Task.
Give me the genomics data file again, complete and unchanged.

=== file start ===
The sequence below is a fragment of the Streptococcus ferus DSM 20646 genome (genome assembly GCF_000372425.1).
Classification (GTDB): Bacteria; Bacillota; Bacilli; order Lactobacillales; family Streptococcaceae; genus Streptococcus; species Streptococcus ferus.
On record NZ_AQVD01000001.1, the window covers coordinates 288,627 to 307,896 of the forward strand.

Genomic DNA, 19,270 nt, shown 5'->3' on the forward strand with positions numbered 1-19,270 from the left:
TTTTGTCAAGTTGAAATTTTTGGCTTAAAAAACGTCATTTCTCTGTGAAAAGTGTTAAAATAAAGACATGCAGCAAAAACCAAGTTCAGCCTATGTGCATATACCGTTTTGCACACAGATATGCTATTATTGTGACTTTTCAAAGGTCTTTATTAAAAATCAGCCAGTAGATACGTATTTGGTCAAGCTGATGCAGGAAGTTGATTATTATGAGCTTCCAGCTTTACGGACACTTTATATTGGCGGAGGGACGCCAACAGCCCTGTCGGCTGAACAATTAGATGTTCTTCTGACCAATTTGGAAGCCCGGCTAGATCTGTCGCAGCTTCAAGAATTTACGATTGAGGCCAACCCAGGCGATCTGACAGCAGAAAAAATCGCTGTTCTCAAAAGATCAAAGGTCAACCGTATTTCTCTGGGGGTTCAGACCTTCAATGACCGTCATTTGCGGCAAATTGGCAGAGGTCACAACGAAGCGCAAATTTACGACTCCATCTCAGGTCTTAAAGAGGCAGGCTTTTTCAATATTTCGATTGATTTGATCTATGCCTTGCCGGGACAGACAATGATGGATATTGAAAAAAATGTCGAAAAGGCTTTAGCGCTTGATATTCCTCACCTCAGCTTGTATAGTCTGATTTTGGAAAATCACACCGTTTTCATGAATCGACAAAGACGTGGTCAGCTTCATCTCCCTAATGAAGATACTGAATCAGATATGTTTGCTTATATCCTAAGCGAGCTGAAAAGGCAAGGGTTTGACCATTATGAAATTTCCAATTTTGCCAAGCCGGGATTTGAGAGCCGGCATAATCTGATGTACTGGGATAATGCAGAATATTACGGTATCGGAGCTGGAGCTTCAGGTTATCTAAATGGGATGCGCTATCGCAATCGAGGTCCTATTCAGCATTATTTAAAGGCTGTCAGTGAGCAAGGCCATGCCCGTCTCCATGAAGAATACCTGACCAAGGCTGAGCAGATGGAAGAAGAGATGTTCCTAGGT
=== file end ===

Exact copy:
The sequence below is a fragment of the Streptococcus ferus DSM 20646 genome (genome assembly GCF_000372425.1).
Classification (GTDB): Bacteria; Bacillota; Bacilli; order Lactobacillales; family Streptococcaceae; genus Streptococcus; species Streptococcus ferus.
On record NZ_AQVD01000001.1, the window covers coordinates 288,627 to 307,896 of the forward strand.

Genomic DNA, 19,270 nt, shown 5'->3' on the forward strand with positions numbered 1-19,270 from the left:
TTTTGTCAAGTTGAAATTTTTGGCTTAAAAAACGTCATTTCTCTGTGAAAAGTGTTAAAATAAAGACATGCAGCAAAAACCAAGTTCAGCCTATGTGCATATACCGTTTTGCACACAGATATGCTATTATTGTGACTTTTCAAAGGTCTTTATTAAAAATCAGCCAGTAGATACGTATTTGGTCAAGCTGATGCAGGAAGTTGATTATTATGAGCTTCCAGCTTTACGGACACTTTATATTGGCGGAGGGACGCCAACAGCCCTGTCGGCTGAACAATTAGATGTTCTTCTGACCAATTTGGAAGCCCGGCTAGATCTGTCGCAGCTTCAAGAATTTACGATTGAGGCCAACCCAGGCGATCTGACAGCAGAAAAAATCGCTGTTCTCAAAAGATCAAAGGTCAACCGTATTTCTCTGGGGGTTCAGACCTTCAATGACCGTCATTTGCGGCAAATTGGCAGAGGTCACAACGAAGCGCAAATTTACGACTCCATCTCAGGTCTTAAAGAGGCAGGCTTTTTCAATATTTCGATTGATTTGATCTATGCCTTGCCGGGACAGACAATGATGGATATTGAAAAAAATGTCGAAAAGGCTTTAGCGCTTGATATTCCTCACCTCAGCTTGTATAGTCTGATTTTGGAAAATCACACCGTTTTCATGAATCGACAAAGACGTGGTCAGCTTCATCTCCCTAATGAAGATACTGAATCAGATATGTTTGCTTATATCCTAAGCGAGCTGAAAAGGCAAGGGTTTGACCATTATGAAATTTCCAATTTTGCCAAGCCGGGATTTGAGAGCCGGCATAATCTGATGTACTGGGATAATGCAGAATATTACGGTATCGGAGCTGGAGCTTCAGGTTATCTAAATGGGATGCGCTATCGCAATCGAGGTCCTATTCAGCATTATTTAAAGGCTGTCAGTGAGCAAGGCCATGCCCGTCTCCATGAAGAATACCTGACCAAGGCTGAGCAGATGGAAGAAGAGATGTTCCTAGGT